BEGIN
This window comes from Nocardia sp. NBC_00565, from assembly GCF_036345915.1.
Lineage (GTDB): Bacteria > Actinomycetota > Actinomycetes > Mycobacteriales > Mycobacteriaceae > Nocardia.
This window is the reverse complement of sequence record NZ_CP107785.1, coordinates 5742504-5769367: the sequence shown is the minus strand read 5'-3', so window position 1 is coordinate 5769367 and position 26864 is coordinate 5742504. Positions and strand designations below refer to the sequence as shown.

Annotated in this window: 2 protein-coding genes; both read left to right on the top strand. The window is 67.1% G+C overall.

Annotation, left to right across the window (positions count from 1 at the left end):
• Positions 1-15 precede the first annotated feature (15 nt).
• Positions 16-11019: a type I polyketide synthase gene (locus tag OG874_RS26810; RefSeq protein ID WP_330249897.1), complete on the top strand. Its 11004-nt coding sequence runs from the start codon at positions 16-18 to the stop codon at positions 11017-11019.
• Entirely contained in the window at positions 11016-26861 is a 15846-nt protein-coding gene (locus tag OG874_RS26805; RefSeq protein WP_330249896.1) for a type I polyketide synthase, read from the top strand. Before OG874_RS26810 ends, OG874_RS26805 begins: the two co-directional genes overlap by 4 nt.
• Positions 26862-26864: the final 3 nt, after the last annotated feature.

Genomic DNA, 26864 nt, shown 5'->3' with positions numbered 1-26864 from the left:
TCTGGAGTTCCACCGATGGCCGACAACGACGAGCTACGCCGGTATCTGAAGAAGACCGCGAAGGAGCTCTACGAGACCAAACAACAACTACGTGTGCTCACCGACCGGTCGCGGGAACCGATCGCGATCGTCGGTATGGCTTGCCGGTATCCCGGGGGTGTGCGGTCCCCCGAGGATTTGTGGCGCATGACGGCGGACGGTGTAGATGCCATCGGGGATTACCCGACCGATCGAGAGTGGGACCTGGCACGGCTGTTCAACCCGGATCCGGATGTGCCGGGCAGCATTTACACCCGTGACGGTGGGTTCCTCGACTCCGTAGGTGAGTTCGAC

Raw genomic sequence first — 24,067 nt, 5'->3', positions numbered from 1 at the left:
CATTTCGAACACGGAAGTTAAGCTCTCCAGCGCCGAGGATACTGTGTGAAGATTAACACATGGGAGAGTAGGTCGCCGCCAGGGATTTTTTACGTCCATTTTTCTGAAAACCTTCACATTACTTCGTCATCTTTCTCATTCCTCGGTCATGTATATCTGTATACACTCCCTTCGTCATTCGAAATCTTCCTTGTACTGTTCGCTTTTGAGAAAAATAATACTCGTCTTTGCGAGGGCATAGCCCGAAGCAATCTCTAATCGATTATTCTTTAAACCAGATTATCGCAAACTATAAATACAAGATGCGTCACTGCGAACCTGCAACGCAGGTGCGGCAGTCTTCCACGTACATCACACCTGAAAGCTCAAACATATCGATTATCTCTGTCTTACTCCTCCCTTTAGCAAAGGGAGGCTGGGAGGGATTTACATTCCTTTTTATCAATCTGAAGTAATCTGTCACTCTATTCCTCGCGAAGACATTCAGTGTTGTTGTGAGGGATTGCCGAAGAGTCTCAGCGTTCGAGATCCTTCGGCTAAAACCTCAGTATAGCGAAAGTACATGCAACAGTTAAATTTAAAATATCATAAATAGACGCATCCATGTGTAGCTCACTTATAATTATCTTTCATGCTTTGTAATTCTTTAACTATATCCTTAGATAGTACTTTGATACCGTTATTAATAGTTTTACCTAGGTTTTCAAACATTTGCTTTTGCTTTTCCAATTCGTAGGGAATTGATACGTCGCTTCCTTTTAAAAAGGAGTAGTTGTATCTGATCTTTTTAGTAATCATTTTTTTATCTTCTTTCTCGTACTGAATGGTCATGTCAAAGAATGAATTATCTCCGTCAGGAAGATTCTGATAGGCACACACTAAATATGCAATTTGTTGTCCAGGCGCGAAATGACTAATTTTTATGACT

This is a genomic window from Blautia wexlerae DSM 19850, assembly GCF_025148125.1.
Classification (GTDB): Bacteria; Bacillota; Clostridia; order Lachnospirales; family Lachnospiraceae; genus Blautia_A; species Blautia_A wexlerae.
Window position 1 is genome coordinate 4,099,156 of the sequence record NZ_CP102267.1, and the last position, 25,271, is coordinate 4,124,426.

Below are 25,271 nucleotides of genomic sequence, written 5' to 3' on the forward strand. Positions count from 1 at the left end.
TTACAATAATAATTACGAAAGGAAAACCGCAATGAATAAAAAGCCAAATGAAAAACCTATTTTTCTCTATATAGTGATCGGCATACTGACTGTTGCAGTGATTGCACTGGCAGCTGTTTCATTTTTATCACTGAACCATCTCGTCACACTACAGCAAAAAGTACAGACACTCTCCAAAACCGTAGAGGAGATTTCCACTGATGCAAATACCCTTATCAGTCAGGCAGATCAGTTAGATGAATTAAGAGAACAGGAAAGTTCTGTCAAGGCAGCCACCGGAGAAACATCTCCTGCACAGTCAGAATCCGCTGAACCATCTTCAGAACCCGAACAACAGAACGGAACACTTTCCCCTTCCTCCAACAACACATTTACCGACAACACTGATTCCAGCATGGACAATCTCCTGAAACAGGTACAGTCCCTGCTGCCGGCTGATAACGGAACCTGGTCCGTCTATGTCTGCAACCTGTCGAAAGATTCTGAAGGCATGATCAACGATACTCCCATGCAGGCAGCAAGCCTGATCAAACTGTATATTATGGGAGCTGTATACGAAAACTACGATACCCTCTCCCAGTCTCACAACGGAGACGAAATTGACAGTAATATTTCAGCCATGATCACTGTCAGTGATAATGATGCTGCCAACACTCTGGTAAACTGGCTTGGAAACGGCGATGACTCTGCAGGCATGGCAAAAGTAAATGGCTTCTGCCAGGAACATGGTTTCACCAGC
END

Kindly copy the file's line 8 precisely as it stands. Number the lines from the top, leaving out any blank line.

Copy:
• Entirely contained in the window at positions 11016-26861 is a 15846-nt protein-coding gene (locus tag OG874_RS26805; RefSeq protein WP_330249896.1) for a type I polyketide synthase, read from the top strand. Before OG874_RS26810 ends, OG874_RS26805 begins: the two co-directional genes overlap by 4 nt.